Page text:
Handle with Care: Shallow Water Woes

Handle with Care: Shallow Water Woes Jan 10, 2022

By Dusty Miller

When the military storms a waterfront during war or training, the vessels they use take the punishment of being rammed up on shore. They are durable enough to hit rocks or other damaging obstructions that lay below the water’s surface.

Recreational boaters often run up on shore sometimes on purpose (sometimes not) and there are things you should know in either event. After all, your fibreglass runabout is a little more vulnerable to shallow water damage than military vessels.

Let start with beaching. Many sport boats have features designed for this popular pastime. Ladders Fold away under the bow deck to offer easier beach access, while many deck boats incorporate a bow entry or step pads to provide even more convenience. Remember, though, sand can be abrasive and the sand you’re landing on can take the finish right off your hull and allow water to seep in. If you go up on the beach often, it’s a good idea to let the hull dry out over the winter, then refinish the fore section before launching it again in the spring. 

You should also be aware of other wakes or a change in the wind when you you’re pulling up on shore. A friend of mine once took his jet boat out of Gloucester Pool for an island picnic in Georgian Bay. He tied up on shore thinking the water was deep enough so his boat wouldn’t hit bottom. Unfortunately, he didn’t account for the wake from passing boaters. Every time a wave came along, it picked up his boat and dropped it on a boulder that was protruding from bottom. Eventually it drove the engine right through the hull for an expensive repair. 

However, when boats go up on shore unintentionally, or you hear the crack of a prop hitting something, it can easily ruin your day – or worse. Whenever you head into shallow water you have to take care. Slow down and keep a close watch ahead. Unless the water is all muddied up from spring run off or a heavy rain, you should be able to see shallow water in time to keep from bottoming out or hitting something. You can determine bottom structure and depth by the changes of the water colour. Darker patches could be mud, weeds, or rocks while lighter patches are probably sand. If your depth sounder shows the bottom sloping up, slow down and steer around the patches – very carefully.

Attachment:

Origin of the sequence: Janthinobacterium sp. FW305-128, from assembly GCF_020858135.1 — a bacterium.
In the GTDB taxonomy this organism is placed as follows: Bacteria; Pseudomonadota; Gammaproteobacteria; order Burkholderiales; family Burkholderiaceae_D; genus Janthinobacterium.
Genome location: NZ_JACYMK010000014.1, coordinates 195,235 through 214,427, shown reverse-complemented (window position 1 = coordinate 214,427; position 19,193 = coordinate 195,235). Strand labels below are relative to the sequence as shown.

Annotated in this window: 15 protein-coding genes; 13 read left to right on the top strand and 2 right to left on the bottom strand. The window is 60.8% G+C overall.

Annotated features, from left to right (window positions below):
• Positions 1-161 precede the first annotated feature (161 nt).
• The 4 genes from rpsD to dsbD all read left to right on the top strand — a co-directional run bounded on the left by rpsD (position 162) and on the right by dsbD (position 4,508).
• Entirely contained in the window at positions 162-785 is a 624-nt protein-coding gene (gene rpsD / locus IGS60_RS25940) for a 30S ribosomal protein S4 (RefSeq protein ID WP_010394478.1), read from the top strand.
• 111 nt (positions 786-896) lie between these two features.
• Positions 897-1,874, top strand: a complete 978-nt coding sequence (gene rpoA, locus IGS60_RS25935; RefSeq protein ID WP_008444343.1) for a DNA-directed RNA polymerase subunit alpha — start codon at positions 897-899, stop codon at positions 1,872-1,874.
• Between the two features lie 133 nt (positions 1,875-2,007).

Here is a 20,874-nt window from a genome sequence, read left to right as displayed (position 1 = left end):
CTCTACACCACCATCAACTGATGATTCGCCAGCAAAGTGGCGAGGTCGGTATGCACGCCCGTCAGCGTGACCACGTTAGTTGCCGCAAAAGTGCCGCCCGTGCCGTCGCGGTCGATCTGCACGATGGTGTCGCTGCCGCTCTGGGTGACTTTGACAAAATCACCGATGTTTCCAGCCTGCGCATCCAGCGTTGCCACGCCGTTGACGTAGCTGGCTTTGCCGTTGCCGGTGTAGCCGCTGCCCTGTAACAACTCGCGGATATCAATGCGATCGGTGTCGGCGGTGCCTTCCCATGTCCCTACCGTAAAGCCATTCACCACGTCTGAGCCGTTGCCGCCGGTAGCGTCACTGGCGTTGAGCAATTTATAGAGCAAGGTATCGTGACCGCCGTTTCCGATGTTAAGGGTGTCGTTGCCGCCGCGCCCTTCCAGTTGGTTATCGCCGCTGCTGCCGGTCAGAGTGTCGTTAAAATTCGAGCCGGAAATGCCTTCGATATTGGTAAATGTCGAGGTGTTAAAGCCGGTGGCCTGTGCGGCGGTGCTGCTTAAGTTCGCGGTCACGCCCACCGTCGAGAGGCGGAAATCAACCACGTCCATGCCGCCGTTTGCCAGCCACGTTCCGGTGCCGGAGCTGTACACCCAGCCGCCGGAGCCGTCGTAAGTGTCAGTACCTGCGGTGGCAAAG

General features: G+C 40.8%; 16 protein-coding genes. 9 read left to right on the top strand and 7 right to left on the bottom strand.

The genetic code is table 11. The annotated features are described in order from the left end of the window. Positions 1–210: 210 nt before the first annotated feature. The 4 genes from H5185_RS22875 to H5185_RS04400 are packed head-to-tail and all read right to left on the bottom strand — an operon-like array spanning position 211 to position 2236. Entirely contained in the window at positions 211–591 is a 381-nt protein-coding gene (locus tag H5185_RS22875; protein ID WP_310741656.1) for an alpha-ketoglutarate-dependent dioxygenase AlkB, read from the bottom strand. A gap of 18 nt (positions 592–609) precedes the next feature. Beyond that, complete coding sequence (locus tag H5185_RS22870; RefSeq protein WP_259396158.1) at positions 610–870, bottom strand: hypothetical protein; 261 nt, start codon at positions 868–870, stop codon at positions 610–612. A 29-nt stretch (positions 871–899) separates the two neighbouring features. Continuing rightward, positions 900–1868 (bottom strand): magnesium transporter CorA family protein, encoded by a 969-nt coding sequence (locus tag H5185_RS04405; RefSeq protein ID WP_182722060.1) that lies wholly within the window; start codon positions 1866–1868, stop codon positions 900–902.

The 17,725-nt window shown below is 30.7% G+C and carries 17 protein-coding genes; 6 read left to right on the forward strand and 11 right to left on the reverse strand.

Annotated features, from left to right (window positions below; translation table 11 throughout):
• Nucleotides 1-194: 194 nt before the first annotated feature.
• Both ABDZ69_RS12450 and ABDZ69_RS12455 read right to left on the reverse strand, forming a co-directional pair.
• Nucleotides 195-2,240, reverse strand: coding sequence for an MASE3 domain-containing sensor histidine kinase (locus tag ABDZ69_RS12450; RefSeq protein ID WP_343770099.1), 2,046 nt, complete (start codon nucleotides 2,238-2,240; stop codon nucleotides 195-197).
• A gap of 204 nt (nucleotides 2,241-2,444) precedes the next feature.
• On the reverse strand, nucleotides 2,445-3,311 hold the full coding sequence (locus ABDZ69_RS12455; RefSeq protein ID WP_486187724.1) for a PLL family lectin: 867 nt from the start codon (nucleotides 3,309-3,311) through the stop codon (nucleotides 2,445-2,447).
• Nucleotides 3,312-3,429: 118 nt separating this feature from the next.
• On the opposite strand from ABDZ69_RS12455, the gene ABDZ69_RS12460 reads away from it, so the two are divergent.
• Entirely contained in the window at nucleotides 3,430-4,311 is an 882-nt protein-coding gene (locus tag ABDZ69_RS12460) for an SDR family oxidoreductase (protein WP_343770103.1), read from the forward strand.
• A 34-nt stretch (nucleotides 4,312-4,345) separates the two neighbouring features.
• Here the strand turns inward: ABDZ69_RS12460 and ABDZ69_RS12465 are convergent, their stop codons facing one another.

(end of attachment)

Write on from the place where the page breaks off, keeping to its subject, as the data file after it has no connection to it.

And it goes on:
Another situation that has caught many boaters by surprise is misreading the markers at a shoal. For instance, between Atherley Narrows and Orillia in Ontario there’s real a bottom-eater. It’s identified with a buoy at either end, but if you look too quickly or misread them, you might think the channel goes between the markers rather than around. 

New shoals can appear that aren’t marked until someone hits them. One time, after a gully-washer downpour in Orillia, the storm drains brought so much sand down to the harbour that a sandbar appeared near the entrance. While you would expect certain areas to be clear, don’t take it for granted. There’s a marina I know of that has a wide open gas dock. You would expect deep water right up to the dock, but for a long time there was a large rock not far from the mooring that preyed on props – mine included. For the longest time, until they moved it, the rock wasn’t marked.

In systems such as the Trent-Severn, water levels drop in late summer to make room for spring runoff. As the levels go down, a shoal you cruised over all season may suddenly not have enough water over it. Boaters in the Lake Huron-Georgian Bay area have noticed new islands and shoals due to lower water levels over the last few years. You’ve got to keep an eye out for such hazards, but sometimes you don’t know what hit you – or what you hit – until it’s too late.